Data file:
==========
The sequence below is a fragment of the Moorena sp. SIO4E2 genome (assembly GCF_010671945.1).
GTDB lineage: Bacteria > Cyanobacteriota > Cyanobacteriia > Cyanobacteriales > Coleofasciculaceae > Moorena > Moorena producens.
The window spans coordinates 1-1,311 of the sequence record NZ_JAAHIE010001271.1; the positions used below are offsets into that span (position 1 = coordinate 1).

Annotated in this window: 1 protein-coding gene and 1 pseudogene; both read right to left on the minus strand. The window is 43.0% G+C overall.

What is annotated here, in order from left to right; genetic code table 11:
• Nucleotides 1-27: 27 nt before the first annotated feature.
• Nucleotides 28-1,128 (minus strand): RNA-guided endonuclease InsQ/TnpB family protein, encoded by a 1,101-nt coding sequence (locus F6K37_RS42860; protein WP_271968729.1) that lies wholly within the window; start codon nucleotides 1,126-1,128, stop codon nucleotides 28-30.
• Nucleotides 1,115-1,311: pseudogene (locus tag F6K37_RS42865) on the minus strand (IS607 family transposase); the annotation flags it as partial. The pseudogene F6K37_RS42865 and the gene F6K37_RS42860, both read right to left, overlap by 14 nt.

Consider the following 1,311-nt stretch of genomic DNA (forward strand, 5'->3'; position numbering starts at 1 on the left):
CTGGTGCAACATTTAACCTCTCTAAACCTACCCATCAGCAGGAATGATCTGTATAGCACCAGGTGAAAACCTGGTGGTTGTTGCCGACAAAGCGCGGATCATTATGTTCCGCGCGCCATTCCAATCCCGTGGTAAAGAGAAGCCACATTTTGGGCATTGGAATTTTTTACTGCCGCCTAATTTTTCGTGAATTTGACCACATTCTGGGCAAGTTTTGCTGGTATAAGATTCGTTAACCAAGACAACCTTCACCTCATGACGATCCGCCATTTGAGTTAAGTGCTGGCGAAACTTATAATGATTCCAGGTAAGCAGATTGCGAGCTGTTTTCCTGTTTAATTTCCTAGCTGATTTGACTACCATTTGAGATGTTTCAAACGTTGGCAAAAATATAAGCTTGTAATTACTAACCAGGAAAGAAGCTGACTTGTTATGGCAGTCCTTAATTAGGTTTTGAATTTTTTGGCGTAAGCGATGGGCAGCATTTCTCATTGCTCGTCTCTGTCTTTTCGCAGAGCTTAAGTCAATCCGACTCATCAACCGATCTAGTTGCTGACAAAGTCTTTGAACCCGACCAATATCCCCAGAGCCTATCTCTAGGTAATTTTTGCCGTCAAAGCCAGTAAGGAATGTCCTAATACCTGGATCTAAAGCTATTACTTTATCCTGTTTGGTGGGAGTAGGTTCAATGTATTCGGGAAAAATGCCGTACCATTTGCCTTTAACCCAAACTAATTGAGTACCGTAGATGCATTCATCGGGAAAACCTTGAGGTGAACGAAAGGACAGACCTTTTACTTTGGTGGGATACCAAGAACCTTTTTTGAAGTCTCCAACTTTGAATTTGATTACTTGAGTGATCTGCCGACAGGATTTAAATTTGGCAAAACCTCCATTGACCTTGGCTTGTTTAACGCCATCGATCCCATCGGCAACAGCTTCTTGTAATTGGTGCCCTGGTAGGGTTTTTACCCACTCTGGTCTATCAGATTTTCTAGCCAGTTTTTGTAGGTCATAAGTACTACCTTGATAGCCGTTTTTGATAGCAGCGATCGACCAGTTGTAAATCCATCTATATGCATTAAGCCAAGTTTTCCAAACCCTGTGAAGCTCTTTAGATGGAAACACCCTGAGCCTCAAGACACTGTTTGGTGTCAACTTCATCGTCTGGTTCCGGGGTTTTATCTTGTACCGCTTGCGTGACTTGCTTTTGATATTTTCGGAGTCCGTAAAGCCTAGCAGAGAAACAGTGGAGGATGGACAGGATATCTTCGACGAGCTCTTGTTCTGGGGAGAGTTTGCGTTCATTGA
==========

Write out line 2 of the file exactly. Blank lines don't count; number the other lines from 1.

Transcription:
GTDB lineage: Bacteria > Cyanobacteriota > Cyanobacteriia > Cyanobacteriales > Coleofasciculaceae > Moorena > Moorena producens.